(PRWEB) August 7, 2005
This month see The PerformerÂs AcademyÂs owner, Natalie Costa on Cox 3Âs show, The Mix this August and September.
The topic for discussion was getting your child into the entertainment industry from a parentÂs perspective. NatalieÂs pursuit started when her own daughter was just 5 years old. Having one of those children that everyone raved about, prompted her to try to get her an agent and help her audition and hopefully land a commercial or two.
ÂThe goal was never to have a child star. But hopefully, she would book a job and earn enough money for college,Â states Costa.
However the pathway to Hollywood was paved with vultures. She spent a fortune on useless portfolios and inept managers. Time ticked by and the credit card bill rolled in for the portfolio Â but no jobs or auditions were to be found. Her daughter started to mature, her baby teeth fell out and she cut her own bangs. ÂShe didnÂt even remotely look like the pictures that I spent a fortune on,Â complains Costa. Constant calls to the ÂagentÂ and ÂmanagerÂ ended with comments like ÂitÂs really slow out there now, nobodyÂs auditioning.Â
Natalie learned the hard way that there are just a few basics that are important before you take the steps to put your child into the business. The first is this must be the childÂs idea. They have to like performing and feel comfortable doing it. If they would rather be home having root canal work Â itÂs not for them. Secondly, mother/father have to be supportive. Someone has to drive them to LA for auditions. Children cannot be pulled out of school to audition. The law requires that all minors audition from 3-7 PM. Work permits have to be signed by the principal and processed with the California Department of Labor. No child works without a work permit.
Photos are required. An actor needs a COLOR headshot. (Black and white photos are yesterdayÂs news). You donÂt need to EVER buy a portfolio. Models need a comp card and a portfolio is a scrapbook of all the work (tear sheets) of the work they have done.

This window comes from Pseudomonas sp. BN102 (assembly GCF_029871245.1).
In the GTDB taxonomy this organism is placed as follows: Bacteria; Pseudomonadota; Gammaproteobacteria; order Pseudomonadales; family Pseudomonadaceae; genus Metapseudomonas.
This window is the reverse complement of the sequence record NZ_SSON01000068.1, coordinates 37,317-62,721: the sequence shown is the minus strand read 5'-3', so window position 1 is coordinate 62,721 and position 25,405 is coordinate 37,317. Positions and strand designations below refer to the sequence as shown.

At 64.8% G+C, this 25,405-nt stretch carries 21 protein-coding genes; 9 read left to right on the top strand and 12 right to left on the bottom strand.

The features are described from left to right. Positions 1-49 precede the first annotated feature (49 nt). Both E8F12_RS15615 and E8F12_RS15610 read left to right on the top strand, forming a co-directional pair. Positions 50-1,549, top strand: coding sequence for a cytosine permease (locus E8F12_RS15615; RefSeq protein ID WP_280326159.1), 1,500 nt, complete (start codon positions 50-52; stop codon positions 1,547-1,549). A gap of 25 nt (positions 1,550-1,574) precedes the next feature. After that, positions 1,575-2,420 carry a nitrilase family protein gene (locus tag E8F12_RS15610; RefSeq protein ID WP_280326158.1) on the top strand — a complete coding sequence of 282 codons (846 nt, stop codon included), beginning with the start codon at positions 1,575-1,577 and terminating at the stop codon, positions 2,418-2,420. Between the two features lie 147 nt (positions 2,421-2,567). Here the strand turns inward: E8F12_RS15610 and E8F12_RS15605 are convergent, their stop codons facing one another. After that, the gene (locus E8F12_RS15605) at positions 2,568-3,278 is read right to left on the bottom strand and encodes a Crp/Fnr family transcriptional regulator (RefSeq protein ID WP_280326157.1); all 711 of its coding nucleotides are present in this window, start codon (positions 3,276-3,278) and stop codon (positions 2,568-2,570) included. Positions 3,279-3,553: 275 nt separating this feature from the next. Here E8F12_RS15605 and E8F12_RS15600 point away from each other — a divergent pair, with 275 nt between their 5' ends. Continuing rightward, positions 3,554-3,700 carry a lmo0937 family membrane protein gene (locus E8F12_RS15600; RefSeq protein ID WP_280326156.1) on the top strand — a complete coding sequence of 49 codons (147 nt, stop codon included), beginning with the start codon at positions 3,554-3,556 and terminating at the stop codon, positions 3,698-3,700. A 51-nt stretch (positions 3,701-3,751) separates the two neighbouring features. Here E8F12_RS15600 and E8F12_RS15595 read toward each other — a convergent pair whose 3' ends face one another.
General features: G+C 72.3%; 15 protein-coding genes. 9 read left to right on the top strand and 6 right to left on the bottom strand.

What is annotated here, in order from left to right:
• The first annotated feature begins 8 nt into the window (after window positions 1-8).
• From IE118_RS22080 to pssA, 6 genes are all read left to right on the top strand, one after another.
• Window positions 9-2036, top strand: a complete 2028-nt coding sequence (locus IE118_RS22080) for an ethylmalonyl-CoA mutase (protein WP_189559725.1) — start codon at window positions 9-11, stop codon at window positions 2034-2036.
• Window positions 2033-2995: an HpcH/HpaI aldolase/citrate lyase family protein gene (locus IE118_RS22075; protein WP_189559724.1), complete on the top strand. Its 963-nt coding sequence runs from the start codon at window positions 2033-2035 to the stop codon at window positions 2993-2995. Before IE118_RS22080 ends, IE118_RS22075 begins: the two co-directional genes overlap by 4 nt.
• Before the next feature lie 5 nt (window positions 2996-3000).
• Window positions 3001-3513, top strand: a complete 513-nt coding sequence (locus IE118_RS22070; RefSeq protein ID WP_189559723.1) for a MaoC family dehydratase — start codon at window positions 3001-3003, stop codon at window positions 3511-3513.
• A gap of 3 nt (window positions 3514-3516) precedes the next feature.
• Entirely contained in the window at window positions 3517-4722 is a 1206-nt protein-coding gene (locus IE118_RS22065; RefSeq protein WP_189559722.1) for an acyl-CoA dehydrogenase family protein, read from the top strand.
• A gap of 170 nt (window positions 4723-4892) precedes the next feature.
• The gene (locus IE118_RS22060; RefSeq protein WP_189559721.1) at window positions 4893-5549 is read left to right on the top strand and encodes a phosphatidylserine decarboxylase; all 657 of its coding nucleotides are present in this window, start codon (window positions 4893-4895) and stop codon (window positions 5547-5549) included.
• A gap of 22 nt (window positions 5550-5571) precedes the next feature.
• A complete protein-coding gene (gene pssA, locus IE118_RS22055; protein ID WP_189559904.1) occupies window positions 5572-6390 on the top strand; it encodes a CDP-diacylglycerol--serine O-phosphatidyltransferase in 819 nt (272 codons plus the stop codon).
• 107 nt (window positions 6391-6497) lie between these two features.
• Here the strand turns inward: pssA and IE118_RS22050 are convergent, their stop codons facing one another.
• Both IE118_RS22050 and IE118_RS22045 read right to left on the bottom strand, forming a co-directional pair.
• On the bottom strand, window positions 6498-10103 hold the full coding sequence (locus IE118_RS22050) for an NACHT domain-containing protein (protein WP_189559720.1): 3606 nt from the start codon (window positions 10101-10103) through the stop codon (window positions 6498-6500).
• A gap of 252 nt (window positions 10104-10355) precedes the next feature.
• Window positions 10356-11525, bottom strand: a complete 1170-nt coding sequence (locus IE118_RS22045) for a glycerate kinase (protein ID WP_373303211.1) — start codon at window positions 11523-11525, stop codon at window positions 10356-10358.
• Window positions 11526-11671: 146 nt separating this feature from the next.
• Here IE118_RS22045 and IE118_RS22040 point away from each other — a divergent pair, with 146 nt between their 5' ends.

The mistake Natalie made was in the thinking that just because her daughter was beautiful landing jobs would be easy. The mistake was that her daughter was very shy in public. At home, she performed everything from Disney movies to shows on the Food Network. But in public she would take a few minutes to warm up.
ThatÂs a phrase that brings a smile to NatalieÂs face. ÂIn the entertainment industry you donÂt have a few minutes to warm up. You have to be on when you audition for agents. They have to believe that you are bookable and they have to want to represent you. If you are shy, it will not work.Â
Training is the most important factor for the entertainment industry and life. Since most elementary schools have nixed the arts from their programs, children have very few options for the arts.
The PerformerÂs Academy offers workshops in acting, singing, dance, musical theatre for children, teens and adults and caters to the beginning, intermediate, and advanced level actor.
Acting skills are used in the classroom, the studio set, or the boardroom. A monologue is the same as an oral book report, a sales presentation or a closing argument. It just depends where you are in life.
The Performer's Academy offers programs that are affordable and taught by film directors, working actors and industry professions, all whom are working in the entertainment industry today.
Jeff Celentano, Executive Director of Drama, is about to direct a feature for Soleil Film, "Say It In Russian". Casting director Rosemary Weldon is casting this picture and should shoot by the end of 2005. Jeff's extensive resume and bio can be found on the Perfomers Academy website. Check out his film page and look at the movie stills from some of his films.
Tracey Abbott currently is casting for a hysterically funny musical called, "I Love The Knight Life" - a medieval times musical with disco music!. Casting for a children, teen and adult version is beginning now. Tracey is a working actress and also a stand up comic and can be seen in comedy clubs throughout Orange County and Los Angeles.
Tune in this month to The Mix on Cox 3. The MixÂ is a half-hour television program geared towards a female audience. The hosts of Âthe MixÂ are former OCN Anchorwoman Leslie Leyton and Bridget Kelly. This program is seen in approximately 275,000 homes in Orange County and our Palos Verdes system. The show is also seen on Adelphia Cable and airs in 1.2 million homes during their prime time regional block throughout Southern California.